A History of 3D Printing

3D Printing, also known as additive manufacturing, has recently spawned a high level of interest in the hobbyist and DIY industry because of the affordability of very capable equipment. This process has been available since the late 1980’s, but it’s adoption was limited due to the high price tag associated with the materials and the machines.

The process is sometimes referred to as rapid prototyping but initially required the use of toxic chemicals and produced models that were fairly fragile. The earliest method, called stereo lithography, has since evolved into other technologies such as Fused Deposition Modeling (FDM). FDM was introduced in the early 1990’s and lays down successive layers of thermoplastics that yield durable models. Most commercially available machines use the FDM process which produces models that are both accurate and robust. The printer deposits extremely fine layers of a plastic modeling material combined with a support material that can range in thickness from 0.005 inch to 0.013 inch. The print head heats the material and forces it through an extrusion tip while moving in the X, Y, and Z axis in response to commands from CAD software.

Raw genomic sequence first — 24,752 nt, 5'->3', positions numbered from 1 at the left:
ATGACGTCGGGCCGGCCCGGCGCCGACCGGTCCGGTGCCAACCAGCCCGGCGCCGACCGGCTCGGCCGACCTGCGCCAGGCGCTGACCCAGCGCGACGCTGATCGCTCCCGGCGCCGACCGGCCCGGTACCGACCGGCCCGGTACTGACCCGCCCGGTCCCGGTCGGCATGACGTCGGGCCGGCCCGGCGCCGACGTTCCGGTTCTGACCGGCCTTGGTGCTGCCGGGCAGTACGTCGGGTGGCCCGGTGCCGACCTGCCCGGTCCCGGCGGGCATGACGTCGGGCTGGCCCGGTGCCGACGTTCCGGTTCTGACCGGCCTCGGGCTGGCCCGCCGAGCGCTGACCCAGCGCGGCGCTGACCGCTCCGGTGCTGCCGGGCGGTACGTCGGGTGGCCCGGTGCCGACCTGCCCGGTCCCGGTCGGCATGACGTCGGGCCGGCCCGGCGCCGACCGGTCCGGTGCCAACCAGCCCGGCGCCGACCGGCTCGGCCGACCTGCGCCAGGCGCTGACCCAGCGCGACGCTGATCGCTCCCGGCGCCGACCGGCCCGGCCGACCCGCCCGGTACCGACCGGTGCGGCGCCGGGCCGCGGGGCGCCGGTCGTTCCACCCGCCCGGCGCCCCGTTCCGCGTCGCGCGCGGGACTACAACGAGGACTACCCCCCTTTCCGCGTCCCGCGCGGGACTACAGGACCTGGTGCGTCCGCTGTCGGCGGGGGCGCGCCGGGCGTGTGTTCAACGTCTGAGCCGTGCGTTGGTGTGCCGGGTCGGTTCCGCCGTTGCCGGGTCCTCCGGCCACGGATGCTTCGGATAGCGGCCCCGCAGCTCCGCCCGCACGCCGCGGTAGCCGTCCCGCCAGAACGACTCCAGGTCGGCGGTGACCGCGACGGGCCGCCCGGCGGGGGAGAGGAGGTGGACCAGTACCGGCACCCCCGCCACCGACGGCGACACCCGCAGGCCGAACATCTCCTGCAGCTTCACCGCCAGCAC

Small, professional quality, 3D printers are now available for less than $10,000.00 are small enough and clean enough to be used in a small office or home workshop. The ability to go from conception to a physical model in a matter of hours is intriguing to designers. Reducing the time-to-market hurdle in a new product developments life cycle can significantly increase the profit margin and maintain an advantage in business competition.


George Leger has a Masters in Electrical Engineering from Stanford University, worked in private industry pioneering surface-mount technology and in government research labs for twenty years, published several papers on surface-mount technology, co-authored papers published in national symposiums on accelerator technology, was past president of SMTA and an adjunct professor at the community college level, holds a patent, and is a certified microchip design partner, serving as a consultant to many companies developing electronic circuits.

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